How to create the perfect Burgundy cellar

Burgundy can seem intimidating to the uninitiated, so Decanter contributing editor Stephen Brook has compiled a foolproof guide to understanding the region, including recommendations that will help you build the perfect cellar – whatever your budget.

Burgundy, Burgundy cellar

Building up a serviceable collection of good Bordeaux is easy: with a few exceptions, there’s a lot around. Burgundy is more problematic. Not only are quantities far more limited, but individual growers may only have a few hundred cases of wine to sell worldwide from each of their vineyards.

The structure of Burgundy is simple enough – only two grape varieties to worry about (Pinot Noir for red, Chardonnay for white), and a hierarchy of vineyards with just four tiers. No need to fret about fifth growths or crus bourgeois or complex blends of grapes. In Burgundy, the most basic wines are labelled ‘Bourgogne’, while wines from individual villages are labelled, for example, Volnay or Santenay. Within each village there is a tier of supposedly superior sites entitled to be called premiers crus, while some villages also have even more prestigious vineyards designated as grands crus. All this has been set in stone since the 1930s.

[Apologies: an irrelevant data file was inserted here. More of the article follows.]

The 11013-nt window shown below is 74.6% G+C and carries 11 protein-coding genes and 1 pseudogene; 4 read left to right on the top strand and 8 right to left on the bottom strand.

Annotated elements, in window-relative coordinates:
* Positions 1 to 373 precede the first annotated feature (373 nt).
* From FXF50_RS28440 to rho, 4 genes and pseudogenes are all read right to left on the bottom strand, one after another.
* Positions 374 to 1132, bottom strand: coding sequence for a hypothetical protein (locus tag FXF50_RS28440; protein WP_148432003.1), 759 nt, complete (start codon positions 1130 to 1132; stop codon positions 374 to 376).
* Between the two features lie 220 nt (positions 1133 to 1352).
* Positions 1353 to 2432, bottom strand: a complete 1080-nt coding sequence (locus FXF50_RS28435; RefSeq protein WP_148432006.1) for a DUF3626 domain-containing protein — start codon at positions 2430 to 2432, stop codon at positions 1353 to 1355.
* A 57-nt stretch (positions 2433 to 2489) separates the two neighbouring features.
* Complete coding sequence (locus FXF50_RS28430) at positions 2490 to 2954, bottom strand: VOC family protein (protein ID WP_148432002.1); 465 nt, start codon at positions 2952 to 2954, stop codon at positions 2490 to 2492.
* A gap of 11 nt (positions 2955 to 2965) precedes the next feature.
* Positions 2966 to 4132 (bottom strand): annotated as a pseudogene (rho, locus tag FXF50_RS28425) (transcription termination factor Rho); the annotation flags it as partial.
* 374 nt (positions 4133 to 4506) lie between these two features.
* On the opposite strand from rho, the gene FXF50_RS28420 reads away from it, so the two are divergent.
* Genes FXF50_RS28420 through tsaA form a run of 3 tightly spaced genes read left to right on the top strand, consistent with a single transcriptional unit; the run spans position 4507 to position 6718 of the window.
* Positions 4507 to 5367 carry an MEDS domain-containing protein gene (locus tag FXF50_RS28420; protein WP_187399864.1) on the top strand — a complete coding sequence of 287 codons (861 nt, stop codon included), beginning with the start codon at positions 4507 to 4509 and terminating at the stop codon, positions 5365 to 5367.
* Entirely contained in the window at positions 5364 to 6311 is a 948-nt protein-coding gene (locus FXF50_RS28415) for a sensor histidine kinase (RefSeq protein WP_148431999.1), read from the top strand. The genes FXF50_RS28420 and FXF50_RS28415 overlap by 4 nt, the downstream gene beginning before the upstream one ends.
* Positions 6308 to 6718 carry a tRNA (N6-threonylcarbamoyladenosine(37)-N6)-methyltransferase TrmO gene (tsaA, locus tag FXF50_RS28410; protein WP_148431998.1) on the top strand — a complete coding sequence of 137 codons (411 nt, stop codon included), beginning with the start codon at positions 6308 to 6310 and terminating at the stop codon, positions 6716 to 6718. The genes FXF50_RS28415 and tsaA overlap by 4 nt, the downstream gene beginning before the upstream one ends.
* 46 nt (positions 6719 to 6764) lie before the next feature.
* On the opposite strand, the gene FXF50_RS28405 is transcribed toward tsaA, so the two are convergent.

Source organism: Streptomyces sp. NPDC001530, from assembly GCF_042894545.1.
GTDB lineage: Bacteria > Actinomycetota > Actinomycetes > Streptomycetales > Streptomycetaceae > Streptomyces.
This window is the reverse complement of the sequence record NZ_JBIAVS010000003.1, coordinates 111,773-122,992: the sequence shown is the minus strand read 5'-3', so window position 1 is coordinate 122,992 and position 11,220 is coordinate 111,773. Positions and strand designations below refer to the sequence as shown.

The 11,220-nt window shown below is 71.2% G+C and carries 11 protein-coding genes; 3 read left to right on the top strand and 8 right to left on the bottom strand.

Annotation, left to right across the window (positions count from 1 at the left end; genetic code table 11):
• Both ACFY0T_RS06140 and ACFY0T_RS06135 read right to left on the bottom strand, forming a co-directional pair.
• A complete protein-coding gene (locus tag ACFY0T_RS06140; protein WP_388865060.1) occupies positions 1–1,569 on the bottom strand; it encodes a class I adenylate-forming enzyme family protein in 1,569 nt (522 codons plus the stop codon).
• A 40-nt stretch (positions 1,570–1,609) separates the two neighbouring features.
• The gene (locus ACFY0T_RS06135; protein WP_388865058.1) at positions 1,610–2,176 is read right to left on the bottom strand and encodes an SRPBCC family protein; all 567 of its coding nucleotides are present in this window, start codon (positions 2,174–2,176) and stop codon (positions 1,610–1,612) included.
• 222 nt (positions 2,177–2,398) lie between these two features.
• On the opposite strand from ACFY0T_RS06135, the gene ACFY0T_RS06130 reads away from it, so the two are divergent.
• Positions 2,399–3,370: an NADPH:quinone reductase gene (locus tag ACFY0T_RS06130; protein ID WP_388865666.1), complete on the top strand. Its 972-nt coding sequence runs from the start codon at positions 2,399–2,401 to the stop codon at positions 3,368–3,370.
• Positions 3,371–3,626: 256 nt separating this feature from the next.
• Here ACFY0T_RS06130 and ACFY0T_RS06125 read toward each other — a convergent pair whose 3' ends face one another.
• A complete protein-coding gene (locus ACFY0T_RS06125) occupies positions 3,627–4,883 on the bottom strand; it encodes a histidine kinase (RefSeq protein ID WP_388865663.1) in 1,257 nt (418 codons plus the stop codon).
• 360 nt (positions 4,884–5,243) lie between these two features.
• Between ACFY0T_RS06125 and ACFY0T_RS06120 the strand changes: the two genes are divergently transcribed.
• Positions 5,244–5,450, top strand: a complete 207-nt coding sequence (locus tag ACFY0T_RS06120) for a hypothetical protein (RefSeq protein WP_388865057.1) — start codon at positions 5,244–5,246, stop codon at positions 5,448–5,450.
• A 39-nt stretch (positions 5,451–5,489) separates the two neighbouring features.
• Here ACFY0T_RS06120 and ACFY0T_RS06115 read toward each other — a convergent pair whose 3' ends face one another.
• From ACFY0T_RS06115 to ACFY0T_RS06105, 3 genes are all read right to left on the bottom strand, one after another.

It seems too simple to be true and, indeed, it is. So it is written that Charmes is a premier cru in Meursault, and it can produce some of Burgundy’s most seductive white wines. But not every proprietor within every cru makes good wine. Nor is every sector within a cru of uniform quality. The notorious example is Clos Vougeot, a large grand cru where the terroir varies considerably from top to bottom – as does the skill of the 70 or so owners.

Some decades ago, Burgundy production was dominated by négociant houses such as Drouhin or Bouchard Père et Fils, which sourced grapes or wines from a range of small growers. Over the past 20 or 30 years, those growers have realised it is far more profitable to produce and bottle their own wines. However, a superb grape grower is not necessarily a competent winemaker. Although the proportion of wretched wines from Burgundy has dropped considerably, there is still a good deal of rather dull and overpriced wine floating around. That means Burgundy is as much a minefield as it ever was.

I’m afraid that there is no substitute for finding out who are the best producers. Their identity is no secret, and most writers on Burgundy generally agree (there are about five excellent books and websites on the land and the wines, see ‘further reading’). If your local wine merchant has discovered a ‘terrific small producer in Fixin’ that neither you nor any Burgundy expert has ever heard of, you should probably give the wines a miss.

How to create the perfect Burgundy cellar

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